W151: Weeds

This week I didn’t make it to the farmer’s market. I did weed much of the front garden though.

Okay, confession. I tossed the dandelion weeds in the compost last Thursday. Then, I couldn’t stop thinking about what a spectacular waste that was. Instead, I bought local dandelion weeds at the grocery carrying local organic produce.

While seaching for a recipe like my Lebanese mother in law used to fix I came across a fascinating website of an herbalist. She devoted a week this spring to dandelions. I want to include the first a bits of the others. But, though I wasted the weeds in my garden, I don’t want to also be a thief. Please visit this fascinating site, the Herbwife’s Kitchen where she begins the week with this definition:

Dandelion week: history of the little lion’s tooth.

May 10, 2007 at 11:02 am • Filed under Dandelion
Dandelion (Taraxacum officinale) has been used medicinally for as long as people have bothered to write about such things. It might be native to the Middle East (but no one’s really sure) and it’s traveled to just about every corner of the temperate world by now. [snip]

Medieval Latin from Arabic, ultimately Persian. The Synonymia Arabo-Latina of Gerard of Cremona (died 1189) has ‘Tarasacon, species cichorei’. This appears to have been a corruption or misreading of the Arabic name tarakhshaqoq or tarkhshaqoq, itself according to the Burhan-i-Kati (native Persian lexicon), originally an arabicized form of the Persian talkh chakok ‘bitter herb’.

Dandelion is of course from the French “lion’s tooth” (dent de lion), but these days the French just call it pissenlit, “piss-the-bed”—which also happens to be an old-time English name for the plant. In 1565 John Hall wrote in his Courte of Vertu, “Lyons tooth, That Chyldren call Pysbed.” (OED entry for pissabed.)

Pissabed. Remember that. It’s a pretty good first clue to how dandelion works.

Ha! Since I just joined Crunchy Chicken’s Golden Showers Garden Party, and last night I saved my ‘night water’ to dilute this morning 1:10 with tap water for my own nitrogen factory experiment, I find the perfect food = dandelion.

Well, I didn’t find a recipe that made me think of Sitto (grandma in a kind of Arabic), so I just tossed it in my salad mix, which included radishes and spinach from my own garden. I also made a hot dish using bok choy, onion and garlic. I seasoned this dish of greens with salt, pepper and soy sauce. It was delicious over a baked sweet potato. I made enough for two meals, so I get that again today.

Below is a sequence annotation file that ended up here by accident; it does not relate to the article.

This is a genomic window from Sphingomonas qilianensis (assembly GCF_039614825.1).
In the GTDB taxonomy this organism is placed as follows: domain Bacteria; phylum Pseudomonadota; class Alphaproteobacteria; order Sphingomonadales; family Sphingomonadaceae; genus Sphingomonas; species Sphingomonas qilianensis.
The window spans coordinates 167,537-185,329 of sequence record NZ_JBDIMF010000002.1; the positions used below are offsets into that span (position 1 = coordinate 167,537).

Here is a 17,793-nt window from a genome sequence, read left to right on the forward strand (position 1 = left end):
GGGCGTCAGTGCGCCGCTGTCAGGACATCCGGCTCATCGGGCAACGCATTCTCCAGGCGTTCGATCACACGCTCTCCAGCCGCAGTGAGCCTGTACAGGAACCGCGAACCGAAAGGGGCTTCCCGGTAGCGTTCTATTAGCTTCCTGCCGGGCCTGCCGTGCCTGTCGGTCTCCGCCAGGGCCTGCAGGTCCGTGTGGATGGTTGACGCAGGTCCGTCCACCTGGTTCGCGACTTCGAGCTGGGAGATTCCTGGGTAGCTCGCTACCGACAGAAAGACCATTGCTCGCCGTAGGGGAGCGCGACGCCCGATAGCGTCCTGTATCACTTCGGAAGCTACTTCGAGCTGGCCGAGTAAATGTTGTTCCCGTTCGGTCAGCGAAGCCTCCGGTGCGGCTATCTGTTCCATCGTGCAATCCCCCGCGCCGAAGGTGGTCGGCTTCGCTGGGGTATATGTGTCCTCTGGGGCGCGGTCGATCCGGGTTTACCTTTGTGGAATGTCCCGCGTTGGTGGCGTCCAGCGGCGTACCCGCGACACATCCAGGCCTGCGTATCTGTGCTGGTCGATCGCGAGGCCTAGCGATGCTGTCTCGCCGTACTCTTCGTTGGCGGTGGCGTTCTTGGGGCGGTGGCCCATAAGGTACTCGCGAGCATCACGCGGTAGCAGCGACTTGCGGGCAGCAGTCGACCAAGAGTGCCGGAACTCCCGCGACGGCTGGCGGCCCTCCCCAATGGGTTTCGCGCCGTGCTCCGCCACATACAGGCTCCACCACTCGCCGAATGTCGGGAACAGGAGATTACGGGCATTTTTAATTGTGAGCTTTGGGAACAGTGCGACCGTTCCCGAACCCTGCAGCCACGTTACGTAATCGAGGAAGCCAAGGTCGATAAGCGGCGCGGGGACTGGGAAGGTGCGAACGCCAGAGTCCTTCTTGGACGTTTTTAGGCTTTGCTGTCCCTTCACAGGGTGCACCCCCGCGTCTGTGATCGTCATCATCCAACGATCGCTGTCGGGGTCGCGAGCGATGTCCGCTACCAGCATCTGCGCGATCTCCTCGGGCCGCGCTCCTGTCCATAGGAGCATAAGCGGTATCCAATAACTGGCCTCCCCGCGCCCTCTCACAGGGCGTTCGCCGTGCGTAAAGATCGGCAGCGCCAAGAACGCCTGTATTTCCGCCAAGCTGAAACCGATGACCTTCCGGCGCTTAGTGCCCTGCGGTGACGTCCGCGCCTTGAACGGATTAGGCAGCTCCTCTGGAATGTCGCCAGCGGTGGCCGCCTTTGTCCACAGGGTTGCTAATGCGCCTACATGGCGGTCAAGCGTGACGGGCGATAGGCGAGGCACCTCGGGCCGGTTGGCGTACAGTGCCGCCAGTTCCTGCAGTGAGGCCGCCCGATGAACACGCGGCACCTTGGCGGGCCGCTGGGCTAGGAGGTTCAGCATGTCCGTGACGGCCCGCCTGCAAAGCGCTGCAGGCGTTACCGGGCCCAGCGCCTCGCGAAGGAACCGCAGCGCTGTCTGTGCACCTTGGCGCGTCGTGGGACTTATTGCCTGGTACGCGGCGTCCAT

What I am craving is a dandelion frittata. The thing is I don’t have cheese. I may have to just call it an omelet, but this picture from tiny banquet is so mouth watering, right?

I have decided to make that dish again and serve it with lentil stew and a yogurt side dish. I am onto something here with the mild bok choy and the sharp, peppery dandelion combination. Maybe lots more of this, especially with the soy sauce, will help me with my recent cravings for salt in snack form. Crapilicious stuff.

Dandelion diagram

2 comments:

ecogeek said...

Last year I bought a book on edible plants that grow in this region (the Midwest). My forays into wild food have been few in number so far, but exciting. The mulberries are just coming in season (day before yesterday, nothing. Yesterday, sidewalk covered in black splotches), so maybe this year I'll get off my arse to use some. That's the thing I have to get used to about seasonal foods - they don't wait for you to feel like using them!

katecontinued said...

You are so right. It makes me think of the tomato poisoning going on now. I read dozens and dozens of comments at Shakesville (political and culture blog) and not one person brought up the point that tomatoes were not in season. Ag-business has conditioned us to complete detachment from nature and growing seasons and real ripeness.